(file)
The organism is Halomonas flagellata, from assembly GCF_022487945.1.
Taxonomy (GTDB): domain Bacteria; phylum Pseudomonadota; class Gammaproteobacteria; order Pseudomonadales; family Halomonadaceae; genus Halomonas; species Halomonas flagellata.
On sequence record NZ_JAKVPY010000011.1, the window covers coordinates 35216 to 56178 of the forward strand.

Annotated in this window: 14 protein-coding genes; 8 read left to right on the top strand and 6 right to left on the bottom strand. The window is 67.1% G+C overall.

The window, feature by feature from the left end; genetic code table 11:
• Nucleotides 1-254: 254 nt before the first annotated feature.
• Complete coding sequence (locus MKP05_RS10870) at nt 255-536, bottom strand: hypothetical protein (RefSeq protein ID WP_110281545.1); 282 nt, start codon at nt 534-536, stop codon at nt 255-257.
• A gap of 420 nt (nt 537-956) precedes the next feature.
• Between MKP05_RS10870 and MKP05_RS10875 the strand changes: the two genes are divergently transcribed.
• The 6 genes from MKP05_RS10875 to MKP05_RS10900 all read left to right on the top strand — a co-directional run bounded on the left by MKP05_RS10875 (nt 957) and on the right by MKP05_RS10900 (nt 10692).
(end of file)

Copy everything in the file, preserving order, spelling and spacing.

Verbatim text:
The organism is Halomonas flagellata, from assembly GCF_022487945.1.
Taxonomy (GTDB): domain Bacteria; phylum Pseudomonadota; class Gammaproteobacteria; order Pseudomonadales; family Halomonadaceae; genus Halomonas; species Halomonas flagellata.
On sequence record NZ_JAKVPY010000011.1, the window covers coordinates 35216 to 56178 of the forward strand.

Annotated in this window: 14 protein-coding genes; 8 read left to right on the top strand and 6 right to left on the bottom strand. The window is 67.1% G+C overall.

The window, feature by feature from the left end; genetic code table 11:
• Nucleotides 1-254: 254 nt before the first annotated feature.
• Complete coding sequence (locus MKP05_RS10870) at nt 255-536, bottom strand: hypothetical protein (RefSeq protein ID WP_110281545.1); 282 nt, start codon at nt 534-536, stop codon at nt 255-257.
• A gap of 420 nt (nt 537-956) precedes the next feature.
• Between MKP05_RS10870 and MKP05_RS10875 the strand changes: the two genes are divergently transcribed.
• The 6 genes from MKP05_RS10875 to MKP05_RS10900 all read left to right on the top strand — a co-directional run bounded on the left by MKP05_RS10875 (nt 957) and on the right by MKP05_RS10900 (nt 10692).